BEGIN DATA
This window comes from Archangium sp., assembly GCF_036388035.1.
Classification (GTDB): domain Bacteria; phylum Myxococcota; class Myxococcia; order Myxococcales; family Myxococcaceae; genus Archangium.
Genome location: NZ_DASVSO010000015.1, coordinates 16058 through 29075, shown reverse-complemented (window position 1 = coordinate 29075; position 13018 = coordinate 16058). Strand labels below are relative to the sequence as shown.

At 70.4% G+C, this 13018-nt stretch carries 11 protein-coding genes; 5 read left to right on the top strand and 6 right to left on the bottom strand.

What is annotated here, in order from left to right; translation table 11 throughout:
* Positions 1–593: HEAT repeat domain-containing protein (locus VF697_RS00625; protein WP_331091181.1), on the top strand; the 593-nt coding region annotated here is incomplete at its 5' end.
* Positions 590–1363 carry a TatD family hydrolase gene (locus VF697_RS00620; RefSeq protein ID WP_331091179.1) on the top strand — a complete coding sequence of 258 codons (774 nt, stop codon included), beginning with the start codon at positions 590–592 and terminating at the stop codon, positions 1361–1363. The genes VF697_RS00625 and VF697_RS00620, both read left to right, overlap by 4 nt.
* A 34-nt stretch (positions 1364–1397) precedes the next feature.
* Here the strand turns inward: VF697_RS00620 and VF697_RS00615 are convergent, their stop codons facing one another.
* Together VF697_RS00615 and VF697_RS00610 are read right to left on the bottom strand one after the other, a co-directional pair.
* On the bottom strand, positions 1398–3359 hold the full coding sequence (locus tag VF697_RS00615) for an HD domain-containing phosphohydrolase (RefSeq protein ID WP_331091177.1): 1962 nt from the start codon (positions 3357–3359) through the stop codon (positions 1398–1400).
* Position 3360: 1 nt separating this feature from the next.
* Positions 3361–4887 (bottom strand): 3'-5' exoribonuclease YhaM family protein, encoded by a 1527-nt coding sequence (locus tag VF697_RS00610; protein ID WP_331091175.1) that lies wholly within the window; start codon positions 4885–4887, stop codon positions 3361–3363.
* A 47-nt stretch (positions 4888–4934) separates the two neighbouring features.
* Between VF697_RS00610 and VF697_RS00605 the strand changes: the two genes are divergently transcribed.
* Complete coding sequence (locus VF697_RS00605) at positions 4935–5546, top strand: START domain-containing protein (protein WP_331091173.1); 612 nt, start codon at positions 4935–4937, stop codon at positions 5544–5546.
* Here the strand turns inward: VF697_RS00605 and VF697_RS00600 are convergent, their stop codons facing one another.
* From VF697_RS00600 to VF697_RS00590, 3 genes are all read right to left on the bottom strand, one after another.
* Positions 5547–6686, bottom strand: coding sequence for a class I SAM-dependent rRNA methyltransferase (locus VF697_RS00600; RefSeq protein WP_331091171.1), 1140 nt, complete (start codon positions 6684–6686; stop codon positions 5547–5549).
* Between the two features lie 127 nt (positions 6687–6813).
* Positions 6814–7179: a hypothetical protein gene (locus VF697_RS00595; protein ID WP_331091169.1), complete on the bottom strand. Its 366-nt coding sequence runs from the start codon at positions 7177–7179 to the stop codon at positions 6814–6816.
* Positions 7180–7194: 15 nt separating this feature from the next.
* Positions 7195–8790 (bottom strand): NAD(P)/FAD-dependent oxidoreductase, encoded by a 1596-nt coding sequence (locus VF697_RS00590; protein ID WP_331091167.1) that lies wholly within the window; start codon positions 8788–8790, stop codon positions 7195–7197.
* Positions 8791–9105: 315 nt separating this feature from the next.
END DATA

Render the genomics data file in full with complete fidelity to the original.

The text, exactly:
This window comes from Archangium sp., assembly GCF_036388035.1.
Classification (GTDB): domain Bacteria; phylum Myxococcota; class Myxococcia; order Myxococcales; family Myxococcaceae; genus Archangium.
Genome location: NZ_DASVSO010000015.1, coordinates 16058 through 29075, shown reverse-complemented (window position 1 = coordinate 29075; position 13018 = coordinate 16058). Strand labels below are relative to the sequence as shown.

At 70.4% G+C, this 13018-nt stretch carries 11 protein-coding genes; 5 read left to right on the top strand and 6 right to left on the bottom strand.

What is annotated here, in order from left to right; translation table 11 throughout:
* Positions 1–593: HEAT repeat domain-containing protein (locus VF697_RS00625; protein WP_331091181.1), on the top strand; the 593-nt coding region annotated here is incomplete at its 5' end.
* Positions 590–1363 carry a TatD family hydrolase gene (locus VF697_RS00620; RefSeq protein ID WP_331091179.1) on the top strand — a complete coding sequence of 258 codons (774 nt, stop codon included), beginning with the start codon at positions 590–592 and terminating at the stop codon, positions 1361–1363. The genes VF697_RS00625 and VF697_RS00620, both read left to right, overlap by 4 nt.
* A 34-nt stretch (positions 1364–1397) precedes the next feature.
* Here the strand turns inward: VF697_RS00620 and VF697_RS00615 are convergent, their stop codons facing one another.
* Together VF697_RS00615 and VF697_RS00610 are read right to left on the bottom strand one after the other, a co-directional pair.
* On the bottom strand, positions 1398–3359 hold the full coding sequence (locus tag VF697_RS00615) for an HD domain-containing phosphohydrolase (RefSeq protein ID WP_331091177.1): 1962 nt from the start codon (positions 3357–3359) through the stop codon (positions 1398–1400).
* Position 3360: 1 nt separating this feature from the next.
* Positions 3361–4887 (bottom strand): 3'-5' exoribonuclease YhaM family protein, encoded by a 1527-nt coding sequence (locus tag VF697_RS00610; protein ID WP_331091175.1) that lies wholly within the window; start codon positions 4885–4887, stop codon positions 3361–3363.
* A 47-nt stretch (positions 4888–4934) separates the two neighbouring features.
* Between VF697_RS00610 and VF697_RS00605 the strand changes: the two genes are divergently transcribed.
* Complete coding sequence (locus VF697_RS00605) at positions 4935–5546, top strand: START domain-containing protein (protein WP_331091173.1); 612 nt, start codon at positions 4935–4937, stop codon at positions 5544–5546.
* Here the strand turns inward: VF697_RS00605 and VF697_RS00600 are convergent, their stop codons facing one another.
* From VF697_RS00600 to VF697_RS00590, 3 genes are all read right to left on the bottom strand, one after another.
* Positions 5547–6686, bottom strand: coding sequence for a class I SAM-dependent rRNA methyltransferase (locus VF697_RS00600; RefSeq protein WP_331091171.1), 1140 nt, complete (start codon positions 6684–6686; stop codon positions 5547–5549).
* Between the two features lie 127 nt (positions 6687–6813).
* Positions 6814–7179: a hypothetical protein gene (locus VF697_RS00595; protein ID WP_331091169.1), complete on the bottom strand. Its 366-nt coding sequence runs from the start codon at positions 7177–7179 to the stop codon at positions 6814–6816.
* Positions 7180–7194: 15 nt separating this feature from the next.
* Positions 7195–8790 (bottom strand): NAD(P)/FAD-dependent oxidoreductase, encoded by a 1596-nt coding sequence (locus VF697_RS00590; protein ID WP_331091167.1) that lies wholly within the window; start codon positions 8788–8790, stop codon positions 7195–7197.
* Positions 8791–9105: 315 nt separating this feature from the next.